River Otter Alliance

President's Message

Dear Readers:

Welcome to the Spring 2002 edition of The River Otter Journal.

In this issue, we have an article from Dr. Gail Blundell on her study of why river otters tend to live in groups in marine environments. We also have an update from Dr. Jo Thompson on her work with otter conservation education in Africa, an article on the status of the river otter population restored to Colorado's Rocky Mountain National Park, and an article by Dr. Paul Polechla on places with 'otter names.' Dr. Merav Ben-David has also provided an article which discusses her research using a spatial model to address the question whether river otters could naturally recolonize the Grand Canyon and in what time period.

With spring in the air, it is once again time for otter pups. Congratulations to The Otter Habitat's Tripod and Emmit, proud parents of two river otter pups, born on March 20, 2002. Congratulations also to the Akron Zoo on their three river otter pups born on March 28, 2002.

Akron Zoo otter pups with keepers Wendy Buck & John Samaras. Photo by Marlo Rossetti.

Colorado's Ocean Journey, a Denver-based aquarium housing both river and sea otters, also has a new otter pup; Gracie, a five-year-old southern sea otter, gave birth to her pup on May 11, 2002. This is only the second time a sea otter pup has been conceived, born and survived in captivity. The first was Oz, born January 3, 2001, at the Oregon Zoo. (See Spring 2001 issue of The River Otter Journal for additional information on Oz.)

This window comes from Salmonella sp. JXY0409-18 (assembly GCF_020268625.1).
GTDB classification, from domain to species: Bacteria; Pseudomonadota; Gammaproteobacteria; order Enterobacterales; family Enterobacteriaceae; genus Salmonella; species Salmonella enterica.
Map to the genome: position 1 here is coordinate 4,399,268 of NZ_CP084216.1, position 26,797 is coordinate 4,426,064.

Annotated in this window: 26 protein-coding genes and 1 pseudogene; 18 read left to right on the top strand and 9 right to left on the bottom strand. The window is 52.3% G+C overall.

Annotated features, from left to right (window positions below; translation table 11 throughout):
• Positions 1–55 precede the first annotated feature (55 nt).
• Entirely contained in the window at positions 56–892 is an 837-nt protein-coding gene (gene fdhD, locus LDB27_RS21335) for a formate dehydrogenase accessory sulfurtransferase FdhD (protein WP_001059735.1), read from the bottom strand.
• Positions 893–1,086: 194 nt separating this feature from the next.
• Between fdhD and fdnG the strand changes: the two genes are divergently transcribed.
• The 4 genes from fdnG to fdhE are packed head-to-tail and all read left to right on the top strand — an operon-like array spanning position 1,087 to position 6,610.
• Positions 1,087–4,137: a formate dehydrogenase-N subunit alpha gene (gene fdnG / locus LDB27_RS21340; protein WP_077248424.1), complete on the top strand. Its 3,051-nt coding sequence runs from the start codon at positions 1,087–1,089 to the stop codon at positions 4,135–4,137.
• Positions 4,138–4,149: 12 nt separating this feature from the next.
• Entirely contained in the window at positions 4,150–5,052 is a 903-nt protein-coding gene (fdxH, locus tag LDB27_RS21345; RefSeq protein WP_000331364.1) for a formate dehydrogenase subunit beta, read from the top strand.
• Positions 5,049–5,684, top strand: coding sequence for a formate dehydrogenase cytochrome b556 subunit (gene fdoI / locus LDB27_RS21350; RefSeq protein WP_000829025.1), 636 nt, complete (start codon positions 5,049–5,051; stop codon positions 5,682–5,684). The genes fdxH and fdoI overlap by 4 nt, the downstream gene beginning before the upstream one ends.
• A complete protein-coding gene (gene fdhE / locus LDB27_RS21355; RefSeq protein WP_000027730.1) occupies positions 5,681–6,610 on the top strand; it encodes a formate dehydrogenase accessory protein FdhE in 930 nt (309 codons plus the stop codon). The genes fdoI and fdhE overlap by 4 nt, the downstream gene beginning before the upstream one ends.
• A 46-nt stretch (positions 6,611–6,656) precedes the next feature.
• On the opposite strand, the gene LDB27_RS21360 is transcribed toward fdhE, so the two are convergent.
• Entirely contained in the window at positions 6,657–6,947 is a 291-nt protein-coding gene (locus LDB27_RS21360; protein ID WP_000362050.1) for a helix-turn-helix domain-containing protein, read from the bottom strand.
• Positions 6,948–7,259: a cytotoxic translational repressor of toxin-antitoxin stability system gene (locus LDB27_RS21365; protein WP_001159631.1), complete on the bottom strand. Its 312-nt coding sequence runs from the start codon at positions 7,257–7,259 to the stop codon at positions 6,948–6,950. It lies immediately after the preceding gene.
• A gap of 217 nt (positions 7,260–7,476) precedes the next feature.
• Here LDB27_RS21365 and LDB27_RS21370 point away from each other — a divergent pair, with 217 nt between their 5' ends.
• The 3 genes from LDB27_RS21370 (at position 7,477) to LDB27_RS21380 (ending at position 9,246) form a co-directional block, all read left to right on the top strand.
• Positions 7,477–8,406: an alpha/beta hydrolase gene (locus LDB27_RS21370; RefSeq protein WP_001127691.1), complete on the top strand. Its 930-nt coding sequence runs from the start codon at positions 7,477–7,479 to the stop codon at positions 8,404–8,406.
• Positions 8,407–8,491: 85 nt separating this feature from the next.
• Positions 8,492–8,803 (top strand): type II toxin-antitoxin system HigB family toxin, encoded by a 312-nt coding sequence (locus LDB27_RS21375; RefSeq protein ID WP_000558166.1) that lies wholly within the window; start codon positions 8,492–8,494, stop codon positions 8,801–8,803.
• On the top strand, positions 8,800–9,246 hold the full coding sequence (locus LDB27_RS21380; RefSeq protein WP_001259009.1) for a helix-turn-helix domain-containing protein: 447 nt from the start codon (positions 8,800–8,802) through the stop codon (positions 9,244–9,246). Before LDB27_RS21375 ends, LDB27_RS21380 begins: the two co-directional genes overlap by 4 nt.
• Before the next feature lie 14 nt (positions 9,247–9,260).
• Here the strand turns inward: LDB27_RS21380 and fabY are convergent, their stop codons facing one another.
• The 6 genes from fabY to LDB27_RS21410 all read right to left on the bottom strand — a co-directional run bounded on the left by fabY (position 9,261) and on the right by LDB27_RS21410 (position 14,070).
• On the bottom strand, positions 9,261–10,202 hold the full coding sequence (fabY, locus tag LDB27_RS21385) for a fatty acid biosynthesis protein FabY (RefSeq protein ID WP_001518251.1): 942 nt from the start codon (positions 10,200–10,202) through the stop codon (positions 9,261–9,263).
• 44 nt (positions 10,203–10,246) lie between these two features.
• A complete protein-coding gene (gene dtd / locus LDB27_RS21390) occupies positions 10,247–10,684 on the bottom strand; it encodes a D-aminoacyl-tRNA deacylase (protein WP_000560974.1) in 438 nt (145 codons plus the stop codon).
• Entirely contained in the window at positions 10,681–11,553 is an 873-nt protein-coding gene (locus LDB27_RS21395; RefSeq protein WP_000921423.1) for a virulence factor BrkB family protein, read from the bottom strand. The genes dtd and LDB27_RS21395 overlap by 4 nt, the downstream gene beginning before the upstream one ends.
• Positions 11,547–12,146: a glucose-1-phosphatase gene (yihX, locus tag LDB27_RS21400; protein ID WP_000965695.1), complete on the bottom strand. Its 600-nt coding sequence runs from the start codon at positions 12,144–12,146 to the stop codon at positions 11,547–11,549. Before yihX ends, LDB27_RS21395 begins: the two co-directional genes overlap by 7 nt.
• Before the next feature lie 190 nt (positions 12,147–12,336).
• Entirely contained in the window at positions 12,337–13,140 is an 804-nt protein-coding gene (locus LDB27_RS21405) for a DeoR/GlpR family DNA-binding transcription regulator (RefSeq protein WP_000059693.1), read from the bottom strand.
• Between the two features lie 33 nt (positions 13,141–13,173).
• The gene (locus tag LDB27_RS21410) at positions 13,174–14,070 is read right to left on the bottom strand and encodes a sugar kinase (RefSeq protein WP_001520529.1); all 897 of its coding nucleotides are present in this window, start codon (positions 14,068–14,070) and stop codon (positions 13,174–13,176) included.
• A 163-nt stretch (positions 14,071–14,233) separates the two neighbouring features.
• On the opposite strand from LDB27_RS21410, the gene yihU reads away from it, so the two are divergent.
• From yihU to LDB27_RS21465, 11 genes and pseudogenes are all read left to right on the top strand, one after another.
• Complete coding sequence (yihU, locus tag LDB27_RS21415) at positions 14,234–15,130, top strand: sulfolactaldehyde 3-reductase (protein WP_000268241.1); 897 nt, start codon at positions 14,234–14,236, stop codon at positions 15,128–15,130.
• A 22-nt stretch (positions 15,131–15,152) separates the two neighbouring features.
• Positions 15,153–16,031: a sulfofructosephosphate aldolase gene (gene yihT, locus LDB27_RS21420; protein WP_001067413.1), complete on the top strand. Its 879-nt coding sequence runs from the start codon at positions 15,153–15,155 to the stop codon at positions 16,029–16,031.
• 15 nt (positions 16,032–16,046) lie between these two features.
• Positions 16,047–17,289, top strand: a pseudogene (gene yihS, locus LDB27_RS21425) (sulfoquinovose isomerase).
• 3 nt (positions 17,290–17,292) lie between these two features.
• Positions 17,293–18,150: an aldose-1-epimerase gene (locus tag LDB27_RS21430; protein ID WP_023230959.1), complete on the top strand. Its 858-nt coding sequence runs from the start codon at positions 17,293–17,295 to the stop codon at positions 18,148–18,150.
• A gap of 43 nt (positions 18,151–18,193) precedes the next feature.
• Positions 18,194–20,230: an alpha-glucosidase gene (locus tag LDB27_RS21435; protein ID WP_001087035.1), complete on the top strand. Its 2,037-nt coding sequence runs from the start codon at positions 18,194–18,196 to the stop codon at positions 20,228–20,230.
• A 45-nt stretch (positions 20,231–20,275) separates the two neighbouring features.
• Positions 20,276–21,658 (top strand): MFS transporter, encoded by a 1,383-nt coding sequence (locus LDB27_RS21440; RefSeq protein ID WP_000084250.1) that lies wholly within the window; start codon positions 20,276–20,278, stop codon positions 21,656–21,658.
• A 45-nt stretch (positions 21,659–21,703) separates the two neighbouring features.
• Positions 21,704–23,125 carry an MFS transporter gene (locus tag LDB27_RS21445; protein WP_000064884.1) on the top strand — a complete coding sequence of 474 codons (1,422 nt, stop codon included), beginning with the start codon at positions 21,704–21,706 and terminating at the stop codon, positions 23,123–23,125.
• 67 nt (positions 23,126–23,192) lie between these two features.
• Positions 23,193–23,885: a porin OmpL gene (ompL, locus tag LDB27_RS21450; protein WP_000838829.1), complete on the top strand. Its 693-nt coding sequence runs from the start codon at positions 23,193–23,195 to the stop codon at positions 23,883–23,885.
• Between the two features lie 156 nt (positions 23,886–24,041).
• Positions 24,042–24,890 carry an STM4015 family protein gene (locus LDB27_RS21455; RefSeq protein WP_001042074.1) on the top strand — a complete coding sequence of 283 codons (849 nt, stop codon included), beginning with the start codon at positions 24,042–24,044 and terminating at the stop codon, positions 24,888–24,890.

One of last year's river otter pups, Lyle, from the Rocky Mountain Ark Wildlife Rehabilitation Center, is planning a temporary move to Colorado's Ocean Journey this summer. Lyle will be professionally trained and on display as part of the aquarium's plan to continually offer new displays to attract return visitors. Ocean Journey has recently filed for bankruptcy protection as it attempts to reorganize its debts to stay in business. Ocean Journey has generously supported several river otter-related studies in its short three-year existence. We wish Ocean Journey and their otters the best of luck.

Thank you to everyone who remembered us with donations and membership renewals during these difficult economic times. As a result of your support, we continue to act as a liaison among schools, groups, organizations and government agencies that have an interest in all species of otters. Your donations and membership funds are used to produce, duplicate and distribute materials to interested persons and organizations, as well as produce our bi-annual newsletter. We truly appreciate your continued support.

-Tracy Johnston, ROA President and Newsletter Editor